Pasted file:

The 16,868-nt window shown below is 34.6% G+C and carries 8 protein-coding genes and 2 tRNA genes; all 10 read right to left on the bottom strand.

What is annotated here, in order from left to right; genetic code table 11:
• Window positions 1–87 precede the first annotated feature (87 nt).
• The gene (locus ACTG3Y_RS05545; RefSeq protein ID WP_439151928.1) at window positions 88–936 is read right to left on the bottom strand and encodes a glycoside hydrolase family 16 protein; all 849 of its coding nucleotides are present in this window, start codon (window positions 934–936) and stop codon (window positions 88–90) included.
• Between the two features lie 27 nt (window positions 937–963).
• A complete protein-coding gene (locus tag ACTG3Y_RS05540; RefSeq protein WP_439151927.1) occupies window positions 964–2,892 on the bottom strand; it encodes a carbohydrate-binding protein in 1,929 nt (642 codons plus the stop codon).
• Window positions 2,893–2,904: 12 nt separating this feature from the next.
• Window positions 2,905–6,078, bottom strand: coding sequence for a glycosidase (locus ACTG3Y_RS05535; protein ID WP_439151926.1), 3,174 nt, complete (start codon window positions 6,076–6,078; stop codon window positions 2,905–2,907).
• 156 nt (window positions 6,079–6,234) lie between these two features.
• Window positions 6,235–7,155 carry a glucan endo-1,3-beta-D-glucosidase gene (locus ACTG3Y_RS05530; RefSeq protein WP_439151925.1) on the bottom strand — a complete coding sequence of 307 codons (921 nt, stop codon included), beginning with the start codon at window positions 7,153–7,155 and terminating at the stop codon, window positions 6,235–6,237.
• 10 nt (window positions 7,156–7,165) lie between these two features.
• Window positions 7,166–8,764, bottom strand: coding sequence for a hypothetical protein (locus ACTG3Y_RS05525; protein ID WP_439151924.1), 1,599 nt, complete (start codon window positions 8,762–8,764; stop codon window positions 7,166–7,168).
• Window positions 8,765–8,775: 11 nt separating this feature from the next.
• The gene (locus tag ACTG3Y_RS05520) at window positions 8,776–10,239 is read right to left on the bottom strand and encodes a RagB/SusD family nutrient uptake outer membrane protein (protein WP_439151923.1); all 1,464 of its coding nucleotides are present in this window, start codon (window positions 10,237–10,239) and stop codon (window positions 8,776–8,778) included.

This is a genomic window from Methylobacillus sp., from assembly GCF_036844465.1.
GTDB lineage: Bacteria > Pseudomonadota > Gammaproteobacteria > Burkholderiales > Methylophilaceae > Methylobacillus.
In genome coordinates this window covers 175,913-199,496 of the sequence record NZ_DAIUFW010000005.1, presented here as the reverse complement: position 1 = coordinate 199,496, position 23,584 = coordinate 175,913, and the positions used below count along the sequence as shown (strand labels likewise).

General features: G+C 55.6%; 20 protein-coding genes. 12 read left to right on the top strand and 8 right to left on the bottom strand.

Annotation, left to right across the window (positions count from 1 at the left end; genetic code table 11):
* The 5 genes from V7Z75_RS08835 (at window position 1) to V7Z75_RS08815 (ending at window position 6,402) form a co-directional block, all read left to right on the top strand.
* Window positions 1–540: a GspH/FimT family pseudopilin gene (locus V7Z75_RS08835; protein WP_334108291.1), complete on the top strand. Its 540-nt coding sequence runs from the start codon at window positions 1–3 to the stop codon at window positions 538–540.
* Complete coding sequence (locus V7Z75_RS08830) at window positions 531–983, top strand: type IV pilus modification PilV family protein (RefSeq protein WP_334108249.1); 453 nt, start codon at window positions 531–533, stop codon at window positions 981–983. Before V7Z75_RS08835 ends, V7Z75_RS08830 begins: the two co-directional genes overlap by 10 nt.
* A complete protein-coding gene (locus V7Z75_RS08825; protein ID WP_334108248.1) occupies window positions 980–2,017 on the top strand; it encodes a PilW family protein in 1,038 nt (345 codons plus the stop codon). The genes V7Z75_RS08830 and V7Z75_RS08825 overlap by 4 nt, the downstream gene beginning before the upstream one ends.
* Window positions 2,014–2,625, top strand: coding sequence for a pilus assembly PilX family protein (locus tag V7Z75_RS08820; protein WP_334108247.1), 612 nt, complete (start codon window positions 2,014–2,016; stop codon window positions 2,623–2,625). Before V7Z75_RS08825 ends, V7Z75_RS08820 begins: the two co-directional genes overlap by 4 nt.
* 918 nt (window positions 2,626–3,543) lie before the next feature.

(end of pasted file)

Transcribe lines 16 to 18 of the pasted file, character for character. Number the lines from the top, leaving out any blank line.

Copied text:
GTDB lineage: Bacteria > Pseudomonadota > Gammaproteobacteria > Burkholderiales > Methylophilaceae > Methylobacillus.
In genome coordinates this window covers 175,913-199,496 of the sequence record NZ_DAIUFW010000005.1, presented here as the reverse complement: position 1 = coordinate 199,496, position 23,584 = coordinate 175,913, and the positions used below count along the sequence as shown (strand labels likewise).

General features: G+C 55.6%; 20 protein-coding genes. 12 read left to right on the top strand and 8 right to left on the bottom strand.